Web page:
Dirty Tennis

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Dirty Tennis
Dirty Tennis VHS coverart.jpg
VHS coverart
Directed by
Produced by
Written by James Van Patten
Distributed by MCA Home Video
Release date
  • November 5, 1989 (1989-11-05) (VHS)
Running time
33 minutes
Country United States
Language English

Dirty Tennis is a 1989 short comedy parody video about tennis instructional videos. It stars Dick Van Patten, Bruce Jenner[a] and Nicollette Sheridan.[2] It was written by James Van Patten and directed by Jonathan Baker and George J. Bloom. The short comedy was released on VHS in 1989.

As part of Dick Van Patton's post-Eight is Enough popularity, it was written by Van Patton's son Jimmy to depict in a comedic fashion how Dick is able to defeat a skilled opponent in a tennis game by using poor sportsmanship cheats.[3]


In a parody of tennis instructional videos, Dick Van Patten takes on the role of an unscrupulous tennis player whose only interest is to beat opponent Bruce Jenner in any manner possible, including interruptions caused by his using a sexy Nicollette Sheridan as a secret weapon of distraction.



Star-News wrote, "This 33 minute assault on uppity tennis etiquette is Jenner and Van Patton's answer to Tim Conway's Dorf on Golf attack on golf course snobbery".[4] Of her participation as co-producer, actress Kristy McNichol described it as a "hilarious video about all the dirty little tricks you can play on your partner to win", stated the short had "done very well in the market", and shared that producing it "was a lot of fun."[5]

The Philadelphia Inquirer shared that Dick Van Patten as a "self-described tennis hacker" and Bruce Jenner as a "dashing Olympic-class athlete" would seem unlikely as a comic duo. They expanded that the teaming of the two such unlikely men "in this parody of a how-to program works wonderfully," and "not solely because of the contrast in their ages and conditioning." Van Patton as a mischievous bad fellow plays well "against his nice-guy image" and causes Jenner to turn "his public persona upside-down" by being unafraid in acting "like a chump, preening in his sparkling tennis togs one moment and pitching a spoiled-brat tantrum the next." Praising the film overall, they concluded "Suffice it to say that in the small universe of comedy tapes that have been made expressly for home video, Van Patten has come up with a winner. And although Jenner may have lost on the court, he's bound to win new respect for his abilities as a clown."[6]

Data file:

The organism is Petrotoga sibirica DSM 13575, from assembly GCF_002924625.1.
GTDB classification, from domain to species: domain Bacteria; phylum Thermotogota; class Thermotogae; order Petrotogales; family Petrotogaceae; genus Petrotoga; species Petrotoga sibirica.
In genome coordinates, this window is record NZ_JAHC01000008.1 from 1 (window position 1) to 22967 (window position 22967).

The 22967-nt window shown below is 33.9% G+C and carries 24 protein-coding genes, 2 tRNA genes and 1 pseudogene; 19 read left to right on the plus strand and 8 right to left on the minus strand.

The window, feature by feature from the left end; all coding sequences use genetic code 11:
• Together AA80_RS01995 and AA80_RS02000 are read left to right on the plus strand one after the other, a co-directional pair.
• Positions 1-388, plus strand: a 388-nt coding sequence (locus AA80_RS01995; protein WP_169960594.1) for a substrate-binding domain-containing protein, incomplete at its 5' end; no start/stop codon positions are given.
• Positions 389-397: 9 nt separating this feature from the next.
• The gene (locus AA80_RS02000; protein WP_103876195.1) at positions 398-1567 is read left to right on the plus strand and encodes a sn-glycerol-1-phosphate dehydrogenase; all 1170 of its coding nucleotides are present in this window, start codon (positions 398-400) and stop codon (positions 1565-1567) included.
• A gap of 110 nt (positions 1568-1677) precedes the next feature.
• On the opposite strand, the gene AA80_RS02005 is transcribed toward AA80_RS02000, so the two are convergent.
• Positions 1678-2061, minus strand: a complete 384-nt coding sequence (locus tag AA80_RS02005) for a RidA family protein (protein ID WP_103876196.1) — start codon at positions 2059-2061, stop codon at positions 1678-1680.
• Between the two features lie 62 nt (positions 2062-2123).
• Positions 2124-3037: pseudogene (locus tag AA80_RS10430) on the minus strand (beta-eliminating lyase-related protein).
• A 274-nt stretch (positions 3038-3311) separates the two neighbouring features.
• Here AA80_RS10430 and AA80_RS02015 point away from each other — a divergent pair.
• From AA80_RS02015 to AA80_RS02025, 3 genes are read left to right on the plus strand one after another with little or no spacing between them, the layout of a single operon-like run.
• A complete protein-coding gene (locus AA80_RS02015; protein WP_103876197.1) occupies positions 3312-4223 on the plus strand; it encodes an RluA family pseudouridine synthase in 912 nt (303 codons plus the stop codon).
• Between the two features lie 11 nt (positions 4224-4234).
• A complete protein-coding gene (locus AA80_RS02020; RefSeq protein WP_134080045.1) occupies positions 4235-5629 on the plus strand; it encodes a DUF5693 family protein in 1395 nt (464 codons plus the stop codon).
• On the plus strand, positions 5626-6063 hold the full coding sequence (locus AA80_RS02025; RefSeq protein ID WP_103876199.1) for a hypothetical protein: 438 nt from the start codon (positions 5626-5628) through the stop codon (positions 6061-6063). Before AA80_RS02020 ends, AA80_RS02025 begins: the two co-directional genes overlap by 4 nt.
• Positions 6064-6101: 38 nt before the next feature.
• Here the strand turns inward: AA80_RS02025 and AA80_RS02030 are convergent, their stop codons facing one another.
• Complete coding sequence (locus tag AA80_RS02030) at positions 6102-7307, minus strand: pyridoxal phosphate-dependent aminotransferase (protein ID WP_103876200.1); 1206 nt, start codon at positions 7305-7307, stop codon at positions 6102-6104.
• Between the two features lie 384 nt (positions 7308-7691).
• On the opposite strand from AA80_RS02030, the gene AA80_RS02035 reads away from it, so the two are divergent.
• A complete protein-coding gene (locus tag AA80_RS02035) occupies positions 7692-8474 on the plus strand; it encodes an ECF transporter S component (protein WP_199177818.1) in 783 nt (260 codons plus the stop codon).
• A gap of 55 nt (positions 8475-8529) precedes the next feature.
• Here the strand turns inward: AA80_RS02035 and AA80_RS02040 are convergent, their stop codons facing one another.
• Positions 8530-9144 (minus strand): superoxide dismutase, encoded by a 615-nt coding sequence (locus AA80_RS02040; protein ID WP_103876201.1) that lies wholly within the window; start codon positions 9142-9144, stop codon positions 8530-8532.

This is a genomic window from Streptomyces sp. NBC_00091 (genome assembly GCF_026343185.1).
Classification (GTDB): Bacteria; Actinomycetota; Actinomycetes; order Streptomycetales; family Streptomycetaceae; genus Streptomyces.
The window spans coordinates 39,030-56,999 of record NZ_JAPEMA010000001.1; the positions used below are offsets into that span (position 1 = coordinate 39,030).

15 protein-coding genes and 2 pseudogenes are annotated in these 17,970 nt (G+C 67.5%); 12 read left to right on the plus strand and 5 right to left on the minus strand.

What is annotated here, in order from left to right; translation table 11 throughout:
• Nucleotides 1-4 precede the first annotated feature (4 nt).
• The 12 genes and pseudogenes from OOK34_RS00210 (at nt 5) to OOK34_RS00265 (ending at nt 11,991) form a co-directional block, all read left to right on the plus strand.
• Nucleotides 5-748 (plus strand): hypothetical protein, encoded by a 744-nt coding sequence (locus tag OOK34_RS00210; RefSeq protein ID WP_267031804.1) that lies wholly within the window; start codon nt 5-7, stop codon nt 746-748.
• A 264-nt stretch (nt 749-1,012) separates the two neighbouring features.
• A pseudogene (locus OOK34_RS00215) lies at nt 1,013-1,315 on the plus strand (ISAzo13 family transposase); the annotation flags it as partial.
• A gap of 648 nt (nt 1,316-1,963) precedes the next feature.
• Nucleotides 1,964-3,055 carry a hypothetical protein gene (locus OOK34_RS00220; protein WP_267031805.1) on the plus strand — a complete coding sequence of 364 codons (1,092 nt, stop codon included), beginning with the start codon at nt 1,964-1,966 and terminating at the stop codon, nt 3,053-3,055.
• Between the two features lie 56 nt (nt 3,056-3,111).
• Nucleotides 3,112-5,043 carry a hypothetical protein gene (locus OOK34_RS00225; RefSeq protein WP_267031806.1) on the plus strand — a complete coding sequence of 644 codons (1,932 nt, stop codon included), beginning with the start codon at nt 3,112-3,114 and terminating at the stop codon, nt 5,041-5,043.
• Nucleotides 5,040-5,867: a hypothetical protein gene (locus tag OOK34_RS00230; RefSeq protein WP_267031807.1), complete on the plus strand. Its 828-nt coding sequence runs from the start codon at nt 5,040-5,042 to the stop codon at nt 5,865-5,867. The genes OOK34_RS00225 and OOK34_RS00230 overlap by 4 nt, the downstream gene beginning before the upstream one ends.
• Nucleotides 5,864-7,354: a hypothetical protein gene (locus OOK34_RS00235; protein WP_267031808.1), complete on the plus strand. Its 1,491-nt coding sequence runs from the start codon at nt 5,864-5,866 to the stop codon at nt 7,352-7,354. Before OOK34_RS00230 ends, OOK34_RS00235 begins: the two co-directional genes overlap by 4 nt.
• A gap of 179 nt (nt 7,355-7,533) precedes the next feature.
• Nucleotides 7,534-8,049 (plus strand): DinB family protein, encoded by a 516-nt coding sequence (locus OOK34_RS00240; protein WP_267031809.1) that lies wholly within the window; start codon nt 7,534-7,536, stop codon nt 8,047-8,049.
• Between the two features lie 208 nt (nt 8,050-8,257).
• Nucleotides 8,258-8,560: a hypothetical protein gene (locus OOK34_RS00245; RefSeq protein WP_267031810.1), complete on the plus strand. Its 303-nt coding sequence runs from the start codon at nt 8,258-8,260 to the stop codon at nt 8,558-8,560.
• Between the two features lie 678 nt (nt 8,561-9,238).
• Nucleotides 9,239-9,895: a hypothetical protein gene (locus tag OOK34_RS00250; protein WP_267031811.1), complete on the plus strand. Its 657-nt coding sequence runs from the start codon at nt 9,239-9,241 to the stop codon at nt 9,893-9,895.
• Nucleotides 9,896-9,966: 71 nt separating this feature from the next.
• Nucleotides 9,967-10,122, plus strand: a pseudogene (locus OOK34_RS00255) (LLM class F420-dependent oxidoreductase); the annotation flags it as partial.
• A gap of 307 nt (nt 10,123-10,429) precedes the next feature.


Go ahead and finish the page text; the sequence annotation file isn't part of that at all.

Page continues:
The Washington Post called Dirty Tennis "Dick Van Patten's Spinal Tap", and wrote the film stood as "a towering monument to the 1980s VHS era" when "mid-level celebrities could rent a camcorder, cobble together 60 minutes of junk video, splice it all together and ship it off to consumers who were starving to rent something – anything – they could jam into their VCRs."[7]

The Chicago Sun-Times gave the film three stars, and wrote "Dirty Tennis adds up to 33 minutes of malicious enjoyment, [it] is downright nasty – and therefore thoroughly delightful".[8]


  1. ^ Jenner changed her name to Caitlyn Marie Jenner in 2015 due to gender transition.[1]


  1. ^ Buzz Bissinger (June 1, 2015). "Introducing Caitlyn Jenner". Vanity Fair. Retrieved June 1, 2015. 
  2. ^ Knight-Ridder (May 12, 1989). "Vampires, Canseco Top Week's Releases". Spokane Chronicle. Retrieved November 9, 2015. 
  3. ^ Jeff Thompson (October 13, 1989). "Valley Television .86th World Series Action Takes To The Mound". Palo Verde Valley Times. Retrieved November 9, 2015. 
  4. ^ Marsha Fottler (June 15, 1989). "All Tied Up? Some Hints for Dad's Day". Star-News. Retrieved November 9, 2015. 
  5. ^ Stephanie DuBois (January 16, 1990). "Life's A Breeze For Kristy Mcnichol These Days". The Spokesman-Review. Retrieved November 9, 2015. 
  6. ^ Andy Wickstrom (May 11, 1989). "A Laughter Match On The Court". The Philadelphia Inquirer. Retrieved November 9, 2015. 
  7. ^ Matt Bonesteel (June 23, 2015). "RIP Dick Van Patten, king of 1980s jokey tennis videos starring Bruce Jenner". The Washington Post. Retrieved November 9, 2015. 
  8. ^ "Winning `Dirty' // Humorous cassette shows how to cheat at tennis". Chicago Sun-Times  – via HighBeam (subscription required). June 13, 1989. Retrieved November 23, 2015. 

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